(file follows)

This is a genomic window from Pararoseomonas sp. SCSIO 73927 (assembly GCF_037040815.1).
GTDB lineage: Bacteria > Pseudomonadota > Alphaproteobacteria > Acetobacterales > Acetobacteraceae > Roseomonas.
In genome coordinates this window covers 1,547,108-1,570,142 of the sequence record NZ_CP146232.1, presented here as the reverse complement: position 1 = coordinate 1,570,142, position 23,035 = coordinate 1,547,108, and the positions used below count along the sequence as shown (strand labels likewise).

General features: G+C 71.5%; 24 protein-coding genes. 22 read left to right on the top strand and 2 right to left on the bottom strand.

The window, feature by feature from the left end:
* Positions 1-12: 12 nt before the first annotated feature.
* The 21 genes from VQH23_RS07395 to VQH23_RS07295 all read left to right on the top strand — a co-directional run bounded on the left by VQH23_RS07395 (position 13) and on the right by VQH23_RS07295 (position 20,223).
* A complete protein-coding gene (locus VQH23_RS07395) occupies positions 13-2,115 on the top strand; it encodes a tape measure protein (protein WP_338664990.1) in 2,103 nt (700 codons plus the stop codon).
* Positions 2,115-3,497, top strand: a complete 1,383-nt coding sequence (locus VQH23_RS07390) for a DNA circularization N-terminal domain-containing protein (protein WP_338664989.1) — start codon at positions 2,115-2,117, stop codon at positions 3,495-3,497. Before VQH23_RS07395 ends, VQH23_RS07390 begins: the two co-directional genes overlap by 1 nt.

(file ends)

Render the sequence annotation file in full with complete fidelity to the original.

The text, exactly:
This is a genomic window from Pararoseomonas sp. SCSIO 73927 (assembly GCF_037040815.1).
GTDB lineage: Bacteria > Pseudomonadota > Alphaproteobacteria > Acetobacterales > Acetobacteraceae > Roseomonas.
In genome coordinates this window covers 1,547,108-1,570,142 of the sequence record NZ_CP146232.1, presented here as the reverse complement: position 1 = coordinate 1,570,142, position 23,035 = coordinate 1,547,108, and the positions used below count along the sequence as shown (strand labels likewise).

General features: G+C 71.5%; 24 protein-coding genes. 22 read left to right on the top strand and 2 right to left on the bottom strand.

The window, feature by feature from the left end:
* Positions 1-12: 12 nt before the first annotated feature.
* The 21 genes from VQH23_RS07395 to VQH23_RS07295 all read left to right on the top strand — a co-directional run bounded on the left by VQH23_RS07395 (position 13) and on the right by VQH23_RS07295 (position 20,223).
* A complete protein-coding gene (locus VQH23_RS07395) occupies positions 13-2,115 on the top strand; it encodes a tape measure protein (protein WP_338664990.1) in 2,103 nt (700 codons plus the stop codon).
* Positions 2,115-3,497, top strand: a complete 1,383-nt coding sequence (locus VQH23_RS07390) for a DNA circularization N-terminal domain-containing protein (protein WP_338664989.1) — start codon at positions 2,115-2,117, stop codon at positions 3,495-3,497. Before VQH23_RS07395 ends, VQH23_RS07390 begins: the two co-directional genes overlap by 1 nt.